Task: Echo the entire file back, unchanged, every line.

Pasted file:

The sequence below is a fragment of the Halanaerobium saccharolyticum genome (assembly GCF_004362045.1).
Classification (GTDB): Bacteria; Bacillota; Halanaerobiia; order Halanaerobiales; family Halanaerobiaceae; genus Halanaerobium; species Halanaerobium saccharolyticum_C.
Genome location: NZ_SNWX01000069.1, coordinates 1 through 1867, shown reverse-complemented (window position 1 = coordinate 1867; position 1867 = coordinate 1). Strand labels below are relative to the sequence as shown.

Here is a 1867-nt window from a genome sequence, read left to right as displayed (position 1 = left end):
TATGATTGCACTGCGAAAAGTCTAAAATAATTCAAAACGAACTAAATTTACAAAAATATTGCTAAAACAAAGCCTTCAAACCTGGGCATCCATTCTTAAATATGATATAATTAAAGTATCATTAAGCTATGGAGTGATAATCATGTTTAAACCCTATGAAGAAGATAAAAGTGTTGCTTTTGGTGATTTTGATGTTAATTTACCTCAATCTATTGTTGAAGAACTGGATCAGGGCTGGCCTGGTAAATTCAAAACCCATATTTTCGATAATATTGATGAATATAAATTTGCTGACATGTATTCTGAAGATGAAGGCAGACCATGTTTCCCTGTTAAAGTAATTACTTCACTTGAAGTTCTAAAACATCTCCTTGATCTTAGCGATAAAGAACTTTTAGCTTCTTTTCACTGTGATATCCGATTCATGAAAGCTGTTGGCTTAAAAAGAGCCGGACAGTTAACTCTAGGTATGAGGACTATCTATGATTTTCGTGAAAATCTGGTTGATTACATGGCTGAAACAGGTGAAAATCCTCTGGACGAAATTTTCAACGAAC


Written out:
The sequence below is a fragment of the Halanaerobium saccharolyticum genome (assembly GCF_004362045.1).
Classification (GTDB): Bacteria; Bacillota; Halanaerobiia; order Halanaerobiales; family Halanaerobiaceae; genus Halanaerobium; species Halanaerobium saccharolyticum_C.
Genome location: NZ_SNWX01000069.1, coordinates 1 through 1867, shown reverse-complemented (window position 1 = coordinate 1867; position 1867 = coordinate 1). Strand labels below are relative to the sequence as shown.

Here is a 1867-nt window from a genome sequence, read left to right as displayed (position 1 = left end):
TATGATTGCACTGCGAAAAGTCTAAAATAATTCAAAACGAACTAAATTTACAAAAATATTGCTAAAACAAAGCCTTCAAACCTGGGCATCCATTCTTAAATATGATATAATTAAAGTATCATTAAGCTATGGAGTGATAATCATGTTTAAACCCTATGAAGAAGATAAAAGTGTTGCTTTTGGTGATTTTGATGTTAATTTACCTCAATCTATTGTTGAAGAACTGGATCAGGGCTGGCCTGGTAAATTCAAAACCCATATTTTCGATAATATTGATGAATATAAATTTGCTGACATGTATTCTGAAGATGAAGGCAGACCATGTTTCCCTGTTAAAGTAATTACTTCACTTGAAGTTCTAAAACATCTCCTTGATCTTAGCGATAAAGAACTTTTAGCTTCTTTTCACTGTGATATCCGATTCATGAAAGCTGTTGGCTTAAAAAGAGCCGGACAGTTAACTCTAGGTATGAGGACTATCTATGATTTTCGTGAAAATCTGGTTGATTACATGGCTGAAACAGGTGAAAATCCTCTGGACGAAATTTTCAACGAAC